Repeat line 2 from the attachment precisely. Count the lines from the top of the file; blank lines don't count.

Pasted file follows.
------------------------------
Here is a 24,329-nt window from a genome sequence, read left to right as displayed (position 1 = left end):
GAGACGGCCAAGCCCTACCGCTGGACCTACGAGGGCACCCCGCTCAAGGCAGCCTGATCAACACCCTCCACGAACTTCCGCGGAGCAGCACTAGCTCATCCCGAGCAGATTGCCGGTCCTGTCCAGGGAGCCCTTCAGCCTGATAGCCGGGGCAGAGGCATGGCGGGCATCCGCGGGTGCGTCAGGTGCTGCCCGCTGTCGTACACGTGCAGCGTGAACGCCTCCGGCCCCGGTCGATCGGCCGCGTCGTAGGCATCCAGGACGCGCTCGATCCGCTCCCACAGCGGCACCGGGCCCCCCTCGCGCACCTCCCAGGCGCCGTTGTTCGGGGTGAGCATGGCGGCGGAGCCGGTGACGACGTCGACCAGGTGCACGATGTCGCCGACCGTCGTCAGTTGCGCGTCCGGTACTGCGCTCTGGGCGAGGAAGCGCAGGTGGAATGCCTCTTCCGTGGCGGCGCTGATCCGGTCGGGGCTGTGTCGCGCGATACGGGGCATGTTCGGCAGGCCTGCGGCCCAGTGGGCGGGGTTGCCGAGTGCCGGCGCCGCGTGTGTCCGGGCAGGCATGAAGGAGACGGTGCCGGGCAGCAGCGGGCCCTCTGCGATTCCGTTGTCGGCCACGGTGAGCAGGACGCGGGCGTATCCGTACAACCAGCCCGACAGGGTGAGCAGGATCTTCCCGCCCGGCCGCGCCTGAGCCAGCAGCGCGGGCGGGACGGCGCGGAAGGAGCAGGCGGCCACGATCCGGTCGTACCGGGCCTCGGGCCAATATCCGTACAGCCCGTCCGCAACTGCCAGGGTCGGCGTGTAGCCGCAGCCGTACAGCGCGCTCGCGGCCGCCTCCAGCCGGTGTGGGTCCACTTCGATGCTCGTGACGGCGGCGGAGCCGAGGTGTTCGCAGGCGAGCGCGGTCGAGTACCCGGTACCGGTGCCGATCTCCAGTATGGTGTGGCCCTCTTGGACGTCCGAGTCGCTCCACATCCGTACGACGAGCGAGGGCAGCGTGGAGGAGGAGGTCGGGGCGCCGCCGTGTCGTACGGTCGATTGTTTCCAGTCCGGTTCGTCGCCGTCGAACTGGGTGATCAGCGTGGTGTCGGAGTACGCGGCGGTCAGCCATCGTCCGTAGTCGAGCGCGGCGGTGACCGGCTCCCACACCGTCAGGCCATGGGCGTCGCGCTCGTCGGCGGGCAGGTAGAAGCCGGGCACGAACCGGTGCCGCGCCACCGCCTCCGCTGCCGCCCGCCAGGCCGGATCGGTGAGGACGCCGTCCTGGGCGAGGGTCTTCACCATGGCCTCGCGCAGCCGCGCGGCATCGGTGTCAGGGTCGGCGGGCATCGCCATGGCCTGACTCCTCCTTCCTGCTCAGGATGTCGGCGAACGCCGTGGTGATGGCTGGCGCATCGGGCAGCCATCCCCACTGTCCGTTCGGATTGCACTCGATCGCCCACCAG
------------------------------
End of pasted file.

GAGACGGCCAAGCCCTACCGCTGGACCTACGAGGGCACCCCGCTCAAGGCAGCCTGATCAACACCCTCCACGAACTTCCGCGGAGCAGCACTAGCTCATCCCGAGCAGATTGCCGGTCCTGTCCAGGGAGCCCTTCAGCCTGATAGCCGGGGCAGAGGCATGGCGGGCATCCGCGGGTGCGTCAGGTGCTGCCCGCTGTCGTACACGTGCAGCGTGAACGCCTCCGGCCCCGGTCGATCGGCCGCGTCGTAGGCATCCAGGACGCGCTCGATCCGCTCCCACAGCGGCACCGGGCCCCCCTCGCGCACCTCCCAGGCGCCGTTGTTCGGGGTGAGCATGGCGGCGGAGCCGGTGACGACGTCGACCAGGTGCACGATGTCGCCGACCGTCGTCAGTTGCGCGTCCGGTACTGCGCTCTGGGCGAGGAAGCGCAGGTGGAATGCCTCTTCCGTGGCGGCGCTGATCCGGTCGGGGCTGTGTCGCGCGATACGGGGCATGTTCGGCAGGCCTGCGGCCCAGTGGGCGGGGTTGCCGAGTGCCGGCGCCGCGTGTGTCCGGGCAGGCATGAAGGAGACGGTGCCGGGCAGCAGCGGGCCCTCTGCGATTCCGTTGTCGGCCACGGTGAGCAGGACGCGGGCGTATCCGTACAACCAGCCCGACAGGGTGAGCAGGATCTTCCCGCCCGGCCGCGCCTGAGCCAGCAGCGCGGGCGGGACGGCGCGGAAGGAGCAGGCGGCCACGATCCGGTCGTACCGGGCCTCGGGCCAATATCCGTACAGCCCGTCCGCAACTGCCAGGGTCGGCGTGTAGCCGCAGCCGTACAGCGCGCTCGCGGCCGCCTCCAGCCGGTGTGGGTCCACTTCGATGCTCGTGACGGCGGCGGAGCCGAGGTGTTCGCAGGCGAGCGCGGTCGAGTACCCGGTACCGGTGCCGATCTCCAGTATGGTGTGGCCCTCTTGGACGTCCGAGTCGCTCCACATCCGTACGACGAGCGAGGGCAGCGTGGAGGAGGAGGTCGGGGCGCCGCCGTGTCGTACGGTCGATTGTTTCCAGTCCGGTTCGTCGCCGTCGAACTGGGTGATCAGCGTGGTGTCGGAGTACGCGGCGGTCAGCCATCGTCCGTAGTCGAGCGCGGCGGTGACCGGCTCCCACACCGTCAGGCCATGGGCGTCGCGCTCGTCGGCGGGCAGGTAGAAGCCGGGCACGAACCGGTGCCGCGCCACCGCCTCCGCTGCCGCCCGCCAGGCCGGATCGGTGAGGACGCCGTCCTGGGCGAGGGTCTTCACCATGGCCTCGCGCAGCCGCGCGGCATCGGTGTCAGGGTCGGCGGGCATCGCCATGGCCTGACTCCTCCTTCCTGCTCAGGATGTCGGCGAACGCCGTGGTGATGGCTGGCGCATCGGGCAGCCATCCCCACTGTCCGTTCGGATTGCACTCGATCGCCCACCAG